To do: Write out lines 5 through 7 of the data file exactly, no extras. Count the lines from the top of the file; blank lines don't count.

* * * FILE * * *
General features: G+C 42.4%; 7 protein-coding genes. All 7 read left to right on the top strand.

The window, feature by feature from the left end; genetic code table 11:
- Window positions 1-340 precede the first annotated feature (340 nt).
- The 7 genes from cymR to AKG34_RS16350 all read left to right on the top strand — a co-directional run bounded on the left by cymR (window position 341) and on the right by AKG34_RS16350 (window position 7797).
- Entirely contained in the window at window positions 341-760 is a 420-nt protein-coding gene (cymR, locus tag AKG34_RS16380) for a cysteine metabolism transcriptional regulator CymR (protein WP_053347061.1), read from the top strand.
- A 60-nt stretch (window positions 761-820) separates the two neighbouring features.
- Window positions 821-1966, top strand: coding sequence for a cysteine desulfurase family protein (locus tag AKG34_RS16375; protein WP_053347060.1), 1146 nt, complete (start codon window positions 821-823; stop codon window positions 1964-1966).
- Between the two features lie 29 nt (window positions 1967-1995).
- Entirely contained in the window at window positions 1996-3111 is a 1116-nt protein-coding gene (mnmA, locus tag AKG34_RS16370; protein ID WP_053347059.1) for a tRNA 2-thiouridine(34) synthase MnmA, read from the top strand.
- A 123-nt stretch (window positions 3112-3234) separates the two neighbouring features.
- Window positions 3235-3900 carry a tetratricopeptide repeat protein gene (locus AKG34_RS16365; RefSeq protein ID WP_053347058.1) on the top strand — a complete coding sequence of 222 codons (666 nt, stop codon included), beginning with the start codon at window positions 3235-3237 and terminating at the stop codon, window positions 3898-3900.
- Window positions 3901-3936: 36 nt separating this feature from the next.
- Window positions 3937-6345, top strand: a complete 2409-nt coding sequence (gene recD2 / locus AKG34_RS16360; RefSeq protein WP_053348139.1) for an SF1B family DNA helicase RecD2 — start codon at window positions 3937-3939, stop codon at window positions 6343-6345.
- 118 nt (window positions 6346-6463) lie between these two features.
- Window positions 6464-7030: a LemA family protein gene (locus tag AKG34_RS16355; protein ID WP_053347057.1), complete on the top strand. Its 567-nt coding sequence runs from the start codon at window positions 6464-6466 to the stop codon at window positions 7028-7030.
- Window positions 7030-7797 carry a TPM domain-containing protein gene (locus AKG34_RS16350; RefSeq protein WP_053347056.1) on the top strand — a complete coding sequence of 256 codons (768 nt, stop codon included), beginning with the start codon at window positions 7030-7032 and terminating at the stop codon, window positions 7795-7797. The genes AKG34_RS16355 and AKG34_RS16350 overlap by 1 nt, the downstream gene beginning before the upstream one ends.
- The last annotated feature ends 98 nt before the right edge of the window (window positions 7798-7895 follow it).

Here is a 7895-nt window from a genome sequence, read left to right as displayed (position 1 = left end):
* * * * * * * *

- Entirely contained in the window at window positions 341-760 is a 420-nt protein-coding gene (cymR, locus tag AKG34_RS16380) for a cysteine metabolism transcriptional regulator CymR (protein WP_053347061.1), read from the top strand.
- A 60-nt stretch (window positions 761-820) separates the two neighbouring features.
- Window positions 821-1966, top strand: coding sequence for a cysteine desulfurase family protein (locus tag AKG34_RS16375; protein WP_053347060.1), 1146 nt, complete (start codon window positions 821-823; stop codon window positions 1964-1966).